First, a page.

The demand for skilled blue collar labor is on the rise, including for those day laborers who know how to repair and maintain equipment. If you’re a worker looking for a heavy equipment mechanic job, here are three places that need people just like you!

A Farm

With the rise of corporate agricultural businesses, there are a lot more machines being used to get produce from the farm to our tables. That means there’s a lot more equipment to be serviced. That’s why farms are great resources for heavy equipment mechanic jobs. Tractors, harvesters and even hydraulic pumps are just a few of the farming machinery mechanics work on. Traveling to farms to do day labor work such as dismantling equipment for cleaning and making emergency repairs comes with this type of heavy equipment mechanic job. Just like farmers, their workloads vary according to seasons. During the harvest months, the hours of a heavy equipment mechanic job is done during twelve-hour shifts, seven days a week. In contrast, the workweeks tend to be shorter during the colder months. Click here for more info on what it takes to be a heavy equipment mechanic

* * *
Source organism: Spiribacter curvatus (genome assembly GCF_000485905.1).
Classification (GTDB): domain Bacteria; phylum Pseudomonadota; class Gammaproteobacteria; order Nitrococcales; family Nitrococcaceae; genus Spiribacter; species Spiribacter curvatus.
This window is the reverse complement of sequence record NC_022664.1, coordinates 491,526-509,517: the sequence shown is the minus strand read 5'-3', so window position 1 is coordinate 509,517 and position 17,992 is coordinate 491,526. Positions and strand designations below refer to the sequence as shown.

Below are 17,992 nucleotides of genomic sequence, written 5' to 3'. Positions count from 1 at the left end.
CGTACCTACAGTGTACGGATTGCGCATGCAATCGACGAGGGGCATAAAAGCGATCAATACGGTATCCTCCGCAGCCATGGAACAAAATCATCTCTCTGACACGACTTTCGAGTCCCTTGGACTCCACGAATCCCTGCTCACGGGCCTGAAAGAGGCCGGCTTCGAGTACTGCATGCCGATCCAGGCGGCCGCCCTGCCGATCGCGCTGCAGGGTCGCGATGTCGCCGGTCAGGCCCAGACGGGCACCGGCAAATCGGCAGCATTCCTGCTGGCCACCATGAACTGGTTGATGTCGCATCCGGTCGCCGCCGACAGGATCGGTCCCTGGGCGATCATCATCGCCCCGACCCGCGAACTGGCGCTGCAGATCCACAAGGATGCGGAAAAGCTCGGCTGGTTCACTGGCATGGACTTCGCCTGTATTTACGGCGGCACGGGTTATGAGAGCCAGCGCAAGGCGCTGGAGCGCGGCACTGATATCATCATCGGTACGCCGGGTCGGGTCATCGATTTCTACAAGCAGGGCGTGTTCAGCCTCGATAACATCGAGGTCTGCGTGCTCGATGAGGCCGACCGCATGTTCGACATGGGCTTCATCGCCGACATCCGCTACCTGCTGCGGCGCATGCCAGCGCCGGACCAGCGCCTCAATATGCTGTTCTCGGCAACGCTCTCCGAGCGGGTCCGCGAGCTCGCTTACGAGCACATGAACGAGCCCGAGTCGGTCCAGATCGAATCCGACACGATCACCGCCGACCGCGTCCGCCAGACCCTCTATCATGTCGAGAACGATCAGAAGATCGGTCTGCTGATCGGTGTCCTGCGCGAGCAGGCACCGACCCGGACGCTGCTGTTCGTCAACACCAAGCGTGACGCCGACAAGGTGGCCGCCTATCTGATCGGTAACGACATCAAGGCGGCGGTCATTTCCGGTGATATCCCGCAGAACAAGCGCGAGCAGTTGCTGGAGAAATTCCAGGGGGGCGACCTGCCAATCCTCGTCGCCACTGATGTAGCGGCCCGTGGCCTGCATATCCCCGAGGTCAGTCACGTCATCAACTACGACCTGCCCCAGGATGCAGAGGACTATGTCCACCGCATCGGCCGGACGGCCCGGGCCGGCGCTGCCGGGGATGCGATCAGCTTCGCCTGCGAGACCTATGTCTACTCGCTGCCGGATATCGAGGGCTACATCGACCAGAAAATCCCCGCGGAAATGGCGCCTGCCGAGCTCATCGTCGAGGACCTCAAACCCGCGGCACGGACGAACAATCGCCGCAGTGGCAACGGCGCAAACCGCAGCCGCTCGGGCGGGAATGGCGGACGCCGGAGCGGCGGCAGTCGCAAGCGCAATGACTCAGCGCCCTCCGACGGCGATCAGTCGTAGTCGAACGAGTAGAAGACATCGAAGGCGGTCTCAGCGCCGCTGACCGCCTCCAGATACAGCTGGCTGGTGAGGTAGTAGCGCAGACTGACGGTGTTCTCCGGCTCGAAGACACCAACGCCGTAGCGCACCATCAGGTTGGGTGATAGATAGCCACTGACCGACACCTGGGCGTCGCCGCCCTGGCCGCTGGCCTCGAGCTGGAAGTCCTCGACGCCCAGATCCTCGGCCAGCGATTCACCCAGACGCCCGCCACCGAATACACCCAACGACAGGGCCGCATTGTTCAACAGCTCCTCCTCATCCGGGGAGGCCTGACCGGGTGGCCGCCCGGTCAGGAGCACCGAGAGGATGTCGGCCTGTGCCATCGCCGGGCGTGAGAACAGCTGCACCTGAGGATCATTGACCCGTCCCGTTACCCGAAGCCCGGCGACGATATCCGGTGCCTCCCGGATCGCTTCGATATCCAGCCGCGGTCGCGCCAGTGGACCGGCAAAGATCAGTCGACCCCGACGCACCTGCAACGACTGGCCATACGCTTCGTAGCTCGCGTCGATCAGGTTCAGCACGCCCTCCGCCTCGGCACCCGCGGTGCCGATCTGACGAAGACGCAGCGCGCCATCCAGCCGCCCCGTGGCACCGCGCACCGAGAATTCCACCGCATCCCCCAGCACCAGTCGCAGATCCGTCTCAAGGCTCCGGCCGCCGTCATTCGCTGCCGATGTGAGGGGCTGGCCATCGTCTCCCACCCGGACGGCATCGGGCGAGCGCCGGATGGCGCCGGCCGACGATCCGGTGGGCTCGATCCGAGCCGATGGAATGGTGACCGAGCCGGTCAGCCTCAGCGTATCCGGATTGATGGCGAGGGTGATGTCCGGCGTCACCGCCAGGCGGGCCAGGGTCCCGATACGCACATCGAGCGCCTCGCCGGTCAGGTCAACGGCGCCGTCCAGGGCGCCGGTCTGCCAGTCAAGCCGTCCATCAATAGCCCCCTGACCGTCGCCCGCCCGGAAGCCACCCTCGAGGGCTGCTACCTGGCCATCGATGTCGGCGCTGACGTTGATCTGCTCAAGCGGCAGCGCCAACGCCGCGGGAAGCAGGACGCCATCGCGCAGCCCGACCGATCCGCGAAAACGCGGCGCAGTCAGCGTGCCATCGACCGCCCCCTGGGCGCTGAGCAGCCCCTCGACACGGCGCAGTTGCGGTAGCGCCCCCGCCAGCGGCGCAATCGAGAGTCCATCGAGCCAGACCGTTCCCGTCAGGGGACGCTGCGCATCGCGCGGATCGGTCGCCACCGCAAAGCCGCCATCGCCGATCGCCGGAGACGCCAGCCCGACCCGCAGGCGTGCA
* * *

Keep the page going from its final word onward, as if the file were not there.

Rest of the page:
On A Construction Site

Another commonplace to find a heavy equipment mechanic job is on a construction site. To make sure workers stay safe and the construction project is completed on time, these day laborers are essential to making sure all the equipment runs smoothly.  Diagnosing a malfunctioning bulldozer, inspecting excavators, testing hydraulics systems and replacing worn parts on a crane are just a few of the responsibilities these day laborers have on a construction site. Heavy equipment mechanics may also be tasked with maintaining logs of all the repairs they’ve done.  With this type of heavy equipment mechanic job, working a full time schedule as well as putting in overtime hours is very common.

Railroad Work

When a locomotive breaks down or a subway car is up for maintenance, those with heavy equipment skills are called in. With this type of heavy equipment mechanic job, workers are tasked with things like recording the condition of railway cars, replacing worn parts, inspecting wheels, and removing major parts from locomotives. According to the Bureau of Labor Statistics, over 84% of the workers with this type of heavy equipment mechanic job work in the transportation and warehouse industries.  Like other heavy equipment mechanics, they work full time schedules.   Are you ready for more tips on landing a heavy equipment mechanic job? Click here now to get all the information you need. We help heavy equipment mechanics get back to work